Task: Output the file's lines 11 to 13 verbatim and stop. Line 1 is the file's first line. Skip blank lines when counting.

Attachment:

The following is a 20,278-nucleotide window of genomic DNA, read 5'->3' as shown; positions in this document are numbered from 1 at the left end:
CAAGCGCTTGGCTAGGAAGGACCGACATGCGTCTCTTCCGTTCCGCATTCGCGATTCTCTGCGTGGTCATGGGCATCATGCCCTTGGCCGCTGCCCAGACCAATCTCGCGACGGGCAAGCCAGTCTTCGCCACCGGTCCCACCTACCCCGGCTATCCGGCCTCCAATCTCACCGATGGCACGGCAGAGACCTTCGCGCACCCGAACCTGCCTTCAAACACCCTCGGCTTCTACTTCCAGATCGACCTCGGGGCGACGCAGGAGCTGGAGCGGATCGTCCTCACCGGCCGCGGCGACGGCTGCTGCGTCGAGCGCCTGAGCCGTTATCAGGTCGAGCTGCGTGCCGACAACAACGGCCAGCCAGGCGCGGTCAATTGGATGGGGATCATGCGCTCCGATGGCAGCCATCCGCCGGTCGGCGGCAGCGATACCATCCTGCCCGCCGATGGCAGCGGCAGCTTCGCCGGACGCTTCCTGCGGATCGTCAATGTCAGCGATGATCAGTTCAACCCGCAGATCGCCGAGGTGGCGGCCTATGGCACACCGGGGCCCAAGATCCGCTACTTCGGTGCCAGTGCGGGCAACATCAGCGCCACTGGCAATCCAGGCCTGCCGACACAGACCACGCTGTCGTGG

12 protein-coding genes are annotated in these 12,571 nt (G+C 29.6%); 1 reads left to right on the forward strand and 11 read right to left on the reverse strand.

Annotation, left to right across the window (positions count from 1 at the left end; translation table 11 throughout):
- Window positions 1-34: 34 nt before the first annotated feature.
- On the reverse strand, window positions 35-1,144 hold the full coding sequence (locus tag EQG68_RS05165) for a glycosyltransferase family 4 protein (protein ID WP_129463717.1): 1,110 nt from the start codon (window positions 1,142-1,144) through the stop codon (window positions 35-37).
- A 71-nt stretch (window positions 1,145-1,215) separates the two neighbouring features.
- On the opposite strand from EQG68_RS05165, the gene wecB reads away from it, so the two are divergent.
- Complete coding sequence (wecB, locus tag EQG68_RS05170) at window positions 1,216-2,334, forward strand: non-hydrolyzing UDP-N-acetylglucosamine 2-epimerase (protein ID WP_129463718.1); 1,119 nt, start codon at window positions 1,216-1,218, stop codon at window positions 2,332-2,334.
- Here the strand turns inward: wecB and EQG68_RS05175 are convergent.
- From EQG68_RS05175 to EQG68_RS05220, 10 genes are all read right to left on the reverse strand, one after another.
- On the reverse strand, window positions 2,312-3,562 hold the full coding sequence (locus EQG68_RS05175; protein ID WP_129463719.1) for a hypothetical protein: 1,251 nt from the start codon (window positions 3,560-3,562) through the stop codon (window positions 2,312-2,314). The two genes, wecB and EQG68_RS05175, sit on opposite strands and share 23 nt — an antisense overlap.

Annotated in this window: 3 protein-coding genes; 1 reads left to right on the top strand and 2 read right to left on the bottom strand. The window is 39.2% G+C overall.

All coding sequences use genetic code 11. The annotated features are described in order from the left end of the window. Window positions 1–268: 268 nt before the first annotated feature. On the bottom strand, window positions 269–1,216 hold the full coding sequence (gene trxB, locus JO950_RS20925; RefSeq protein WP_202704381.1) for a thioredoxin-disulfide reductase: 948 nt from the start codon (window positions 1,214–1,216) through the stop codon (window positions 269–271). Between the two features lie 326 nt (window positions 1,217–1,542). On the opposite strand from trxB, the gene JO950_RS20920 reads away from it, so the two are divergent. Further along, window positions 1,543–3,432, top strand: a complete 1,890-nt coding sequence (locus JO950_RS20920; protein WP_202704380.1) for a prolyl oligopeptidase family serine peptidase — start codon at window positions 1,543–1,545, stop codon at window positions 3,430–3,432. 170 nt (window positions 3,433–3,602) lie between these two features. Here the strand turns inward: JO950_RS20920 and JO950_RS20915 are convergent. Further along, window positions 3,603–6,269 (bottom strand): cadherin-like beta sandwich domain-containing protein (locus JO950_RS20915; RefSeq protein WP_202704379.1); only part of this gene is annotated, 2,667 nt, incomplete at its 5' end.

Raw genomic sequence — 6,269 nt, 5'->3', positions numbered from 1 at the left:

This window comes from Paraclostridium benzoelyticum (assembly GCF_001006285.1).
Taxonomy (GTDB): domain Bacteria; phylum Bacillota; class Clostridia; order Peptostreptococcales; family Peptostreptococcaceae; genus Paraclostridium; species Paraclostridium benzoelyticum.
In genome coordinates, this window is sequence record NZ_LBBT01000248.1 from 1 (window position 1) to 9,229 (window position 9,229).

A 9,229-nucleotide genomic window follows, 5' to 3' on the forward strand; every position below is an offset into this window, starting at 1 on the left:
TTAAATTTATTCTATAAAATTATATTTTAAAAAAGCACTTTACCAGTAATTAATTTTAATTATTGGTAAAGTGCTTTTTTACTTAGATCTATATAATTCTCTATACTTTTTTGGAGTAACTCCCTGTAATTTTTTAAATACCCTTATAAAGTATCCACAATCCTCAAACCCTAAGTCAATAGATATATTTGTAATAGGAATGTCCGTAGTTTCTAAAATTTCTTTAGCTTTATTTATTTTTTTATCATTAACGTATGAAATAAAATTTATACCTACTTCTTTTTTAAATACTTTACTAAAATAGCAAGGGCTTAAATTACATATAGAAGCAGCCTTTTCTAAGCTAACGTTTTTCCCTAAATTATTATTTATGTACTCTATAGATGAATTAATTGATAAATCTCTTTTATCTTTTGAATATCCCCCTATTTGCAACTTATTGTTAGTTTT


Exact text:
- From EQG68_RS05175 to EQG68_RS05220, 10 genes are all read right to left on the reverse strand, one after another.
- On the reverse strand, window positions 2,312-3,562 hold the full coding sequence (locus EQG68_RS05175; protein ID WP_129463719.1) for a hypothetical protein: 1,251 nt from the start codon (window positions 3,560-3,562) through the stop codon (window positions 2,312-2,314). The two genes, wecB and EQG68_RS05175, sit on opposite strands and share 23 nt — an antisense overlap.

Annotated in this window: 3 protein-coding genes; 1 reads left to right on the top strand and 2 read right to left on the bottom strand. The window is 39.2% G+C overall.